We’ve greatly valued the ongoing dialogue over the past several months concerning network optimization and we’ve decided not to move forward with the planned implementation of network optimization for 4G LTE customers on unlimited plans.

GigaOm has the backstory: The abandoned plan would have prioritized other users’ traffic in times of congestion over those subscribers on unlimited plans, who were in the top 5 percent of data users. Both customers with those plans and the FCC objected to the plan.

Security and the Health Care Devices

Computer security, or lack of it, is a scary thing. It’s even more frightening when the target of the crackers is inside people’s bodies. The U.S. Food and Drug Administration (FDA) released a report saying that crackers can, “cause device malfunction, disrupt critical healthcare services, and provide improper access to protected patient information[.]”

A researcher demonstrated how an insulin pump could be hijacked to administer a fatal dose of insulin and a pacemaker given orders to deliver a lethal shock. The FDA said that it released a report to encourage the health care sector to address the device security issue.

Wearables Beyond Watches and Bracelets

And, finally, comes a story about truly intriguing wearables. As part of  Fast Company’s Co.Design wearables week, Former Frog Design CCO Mark Rolston was asked to offer four provocative wearable concepts. Rolston, who now runs Argodesign, was told that there was one rule: No watches.

The four ideas:

  • Kineseowear is described as tape that can be applied on muscles to do things such as slightly stimulate the person’s left or right shoulder according to what the GPS tells it.
  • Ouijiband is a counterweight wrist band that uses a gyroscope and a gimbal to enable a person to do things such as draw a perfect circle.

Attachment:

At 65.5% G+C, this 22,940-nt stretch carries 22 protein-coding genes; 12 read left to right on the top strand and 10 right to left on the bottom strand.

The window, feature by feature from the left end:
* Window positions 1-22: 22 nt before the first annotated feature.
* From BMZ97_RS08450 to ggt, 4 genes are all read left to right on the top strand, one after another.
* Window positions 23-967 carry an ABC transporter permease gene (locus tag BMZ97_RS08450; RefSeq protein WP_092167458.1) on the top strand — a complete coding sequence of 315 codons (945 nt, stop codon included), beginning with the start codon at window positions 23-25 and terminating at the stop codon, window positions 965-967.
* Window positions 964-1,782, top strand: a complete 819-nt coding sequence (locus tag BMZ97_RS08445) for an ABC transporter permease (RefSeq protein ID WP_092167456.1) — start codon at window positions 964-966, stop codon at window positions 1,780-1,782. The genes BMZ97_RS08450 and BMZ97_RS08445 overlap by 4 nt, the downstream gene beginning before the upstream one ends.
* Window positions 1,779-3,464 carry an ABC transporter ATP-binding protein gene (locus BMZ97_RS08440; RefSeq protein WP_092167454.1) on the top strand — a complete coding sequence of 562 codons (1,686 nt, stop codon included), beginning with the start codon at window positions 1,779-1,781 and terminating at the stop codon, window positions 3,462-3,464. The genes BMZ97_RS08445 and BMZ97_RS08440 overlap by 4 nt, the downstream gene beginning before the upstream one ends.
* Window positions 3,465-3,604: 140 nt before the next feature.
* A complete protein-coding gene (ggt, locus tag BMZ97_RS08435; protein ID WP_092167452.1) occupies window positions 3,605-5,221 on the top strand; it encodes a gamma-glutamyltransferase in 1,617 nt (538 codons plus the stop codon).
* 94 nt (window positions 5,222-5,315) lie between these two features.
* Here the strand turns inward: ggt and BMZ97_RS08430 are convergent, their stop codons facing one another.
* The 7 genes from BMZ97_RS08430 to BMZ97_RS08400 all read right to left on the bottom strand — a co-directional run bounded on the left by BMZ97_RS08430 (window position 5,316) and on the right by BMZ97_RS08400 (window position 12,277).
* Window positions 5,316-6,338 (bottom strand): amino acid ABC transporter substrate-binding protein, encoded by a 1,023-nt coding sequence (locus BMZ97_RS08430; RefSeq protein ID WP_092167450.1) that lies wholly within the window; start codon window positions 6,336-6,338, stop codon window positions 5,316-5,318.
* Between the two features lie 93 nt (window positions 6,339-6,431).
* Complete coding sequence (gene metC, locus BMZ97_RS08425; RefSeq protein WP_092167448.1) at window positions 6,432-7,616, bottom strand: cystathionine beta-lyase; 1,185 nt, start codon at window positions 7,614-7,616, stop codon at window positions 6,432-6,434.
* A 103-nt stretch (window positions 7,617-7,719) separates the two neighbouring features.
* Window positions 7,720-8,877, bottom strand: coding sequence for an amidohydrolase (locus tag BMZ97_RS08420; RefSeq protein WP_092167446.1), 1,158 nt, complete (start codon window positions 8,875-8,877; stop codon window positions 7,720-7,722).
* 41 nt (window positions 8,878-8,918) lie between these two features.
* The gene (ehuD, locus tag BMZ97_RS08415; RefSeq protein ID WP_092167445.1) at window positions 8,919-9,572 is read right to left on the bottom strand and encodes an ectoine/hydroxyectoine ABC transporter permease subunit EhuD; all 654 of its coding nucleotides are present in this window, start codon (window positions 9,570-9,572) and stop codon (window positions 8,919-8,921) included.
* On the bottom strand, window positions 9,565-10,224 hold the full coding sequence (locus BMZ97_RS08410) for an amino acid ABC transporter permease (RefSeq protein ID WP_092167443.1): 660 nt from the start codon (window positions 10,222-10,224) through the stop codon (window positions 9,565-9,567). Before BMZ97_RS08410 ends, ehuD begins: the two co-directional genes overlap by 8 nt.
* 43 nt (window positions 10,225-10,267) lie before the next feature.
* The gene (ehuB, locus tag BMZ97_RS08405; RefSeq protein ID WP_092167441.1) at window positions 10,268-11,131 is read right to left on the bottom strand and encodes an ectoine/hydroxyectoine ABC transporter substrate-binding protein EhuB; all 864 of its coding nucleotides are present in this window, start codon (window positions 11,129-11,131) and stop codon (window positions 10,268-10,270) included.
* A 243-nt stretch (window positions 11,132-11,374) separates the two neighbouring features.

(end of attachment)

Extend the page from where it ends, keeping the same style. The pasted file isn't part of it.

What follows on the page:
• Snapchat IRL protects privacy by sensing the infrared light emitted by the autofocus sequence of a camera and responding with a blinding light which, presumably, ruins the shot.
  • Lalala is a noise-cancelling headphone with motion tracking capabilities that enable a person to point at something that he or she wants to hear better.

It seems that once the killer app – smart watches, no doubt – is established, more innovative, speculative and exciting ideas will proliferate.

Carl Weinschenk covers telecom for IT Business Edge. He writes about wireless technology, disaster recovery/business continuity, cellular services, the Internet of Things, machine-to-machine communications and other emerging technologies and platforms. He also covers net neutrality and related regulatory issues. Weinschenk has written about the phone companies, cable operators and related companies for decades and is senior editor of Broadband Technology Report. He can be reached at cweinsch@optonline.net and via twitter at @DailyMusicBrk.



Add Comment      Leave a comment on this blog post

Post a comment

 

 

 

 


(Maximum characters: 1200). You have 1200 characters left.

 

null
null

 

Subscribe to our Newsletters

Sign up now and get the best business technology insights direct to your inbox.